New Economics Papers
on Law and Economics
Issue of 2006‒09‒03
three papers chosen by
Jeong-Joon Lee, Towson University

  1. First Do No Harm?: Tort Reform and Birth Outcomes By Janet Currie; W. Bentley MacLeod
  2. Sovereign debt restructuring : the Judge, the vultures and creditor rights By Miller, Marcus; Thomas, Dania
  3. Competition, Innovation and Racing for Priority at the U.S. Patent and Trademark Office By Linda R. Cohen; Jun Ishii

  1. By: Janet Currie; W. Bentley MacLeod
    Abstract: We examine the impact of tort reforms using U.S. birth records for 1989-2001. We make four contributions: First, we develop a model that analyzes the incentives created by specific tort reforms. Second, we assemble new data on tort reform. Third, we examine a range of outcomes. Finally, we allow for differential effects by demographic/risk group. We find that reforms of the "deep pockets rule" reduce complications of labor and C-sections, while caps on noneconomic damages increase them. Our results demonstrate there are important interactions between incentives created by tort law and other incentives facing physicians.
    JEL: I12 I18 K13
    Date: 2006–08
  2. By: Miller, Marcus (Department of Economics, CEPR and CSGR, University of Warwick); Thomas, Dania (CSGR, University of Warwick)
    Abstract: What role did the US courts play in the Argentine debt swap of 2005? What implications does this have for the future of creditor rights in sovereign bond markets? The judge in the Argentine case has, it appears, deftly exploited creditor heterogeneity – between holdouts seeking capital gains and institutional investors wanting a settlement – to promote a swap with a supermajority of creditors. Our analysis of Argentine debt litigation reveals a ‘judge-mediated’ sovereign debt restructuring, which resolves the key issues of Transition and Aggregation - two of the tasks envisaged for the IMF’s still-born Sovereign Debt Restructuring Mechanism. For the future, we discuss how judge-mediated sovereign debt restructuring (together with creditor committees) could complement the alternative promoted by the US Treasury, namely collective action clauses in sovereign bond contracts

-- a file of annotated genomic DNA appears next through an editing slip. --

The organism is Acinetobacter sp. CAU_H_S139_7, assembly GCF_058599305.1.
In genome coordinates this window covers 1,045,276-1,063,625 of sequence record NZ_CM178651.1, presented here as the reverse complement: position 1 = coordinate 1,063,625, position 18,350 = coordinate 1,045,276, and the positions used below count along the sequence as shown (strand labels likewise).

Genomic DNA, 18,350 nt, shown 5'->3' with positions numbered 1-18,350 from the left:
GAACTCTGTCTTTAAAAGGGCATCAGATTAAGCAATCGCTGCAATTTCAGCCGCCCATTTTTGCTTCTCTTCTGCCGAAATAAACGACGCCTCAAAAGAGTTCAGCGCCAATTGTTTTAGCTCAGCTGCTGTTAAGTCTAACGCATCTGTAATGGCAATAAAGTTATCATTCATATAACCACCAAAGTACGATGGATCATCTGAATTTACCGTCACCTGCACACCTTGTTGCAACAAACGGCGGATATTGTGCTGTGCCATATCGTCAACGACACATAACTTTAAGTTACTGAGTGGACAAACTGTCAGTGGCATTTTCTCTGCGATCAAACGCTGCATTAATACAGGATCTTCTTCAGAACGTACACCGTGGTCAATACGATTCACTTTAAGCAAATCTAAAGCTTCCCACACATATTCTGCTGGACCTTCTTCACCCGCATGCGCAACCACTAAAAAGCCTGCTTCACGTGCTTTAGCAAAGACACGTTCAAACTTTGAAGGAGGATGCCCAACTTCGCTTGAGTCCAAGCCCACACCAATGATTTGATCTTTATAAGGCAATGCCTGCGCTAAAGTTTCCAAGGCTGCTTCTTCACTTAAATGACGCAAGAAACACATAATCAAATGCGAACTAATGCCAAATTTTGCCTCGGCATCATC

Keywords: Sovereign debt crises ; debt restructuring ; holdout creditors ; collective action clauses
    JEL: F34 K41 K49
    Date: 2006
  3. By: Linda R. Cohen (Department of Economics, University of California-Irvine); Jun Ishii (Department of Economics, University of California-Irvine)
    Abstract: The U.S. Patent and Trademark Office resolves patent priority disputes in patent interference cases. Using a random sample of cases declared between 1988 and 1994, we establish a connection between patent interferences and patent races, and then use the data to consider some key issues in dynamic competition and innovation. We look at the incidence and distribution of patent races by technology, evidence for strategic delay of innovation by incumbent firms, and evidence that patent races moderate incentives to delay. Our results have implications for patent policy in general and for evaluating the U.S. “first to invent” patent priority rule.
    Keywords: Patent race, Patent interference, US Board of Patent Appeals and Interferences, Patent litigation; Innovation; Research and development
    JEL: K41 L20 O31 O34
    Date: 2005–08

This issue is ©2006 by Jeong-Joon Lee. It is provided as is without any express or implied warranty. It may be freely redistributed in whole or in part for any purpose. If distributed in part, please include this notice.
General information on the NEP project can be found at For comments please write to the director of NEP, Marco Novarese at <>. Put “NEP” in the subject, otherwise your mail may be rejected.
NEP’s infrastructure is sponsored by the School of Economics and Finance of Massey University in New Zealand.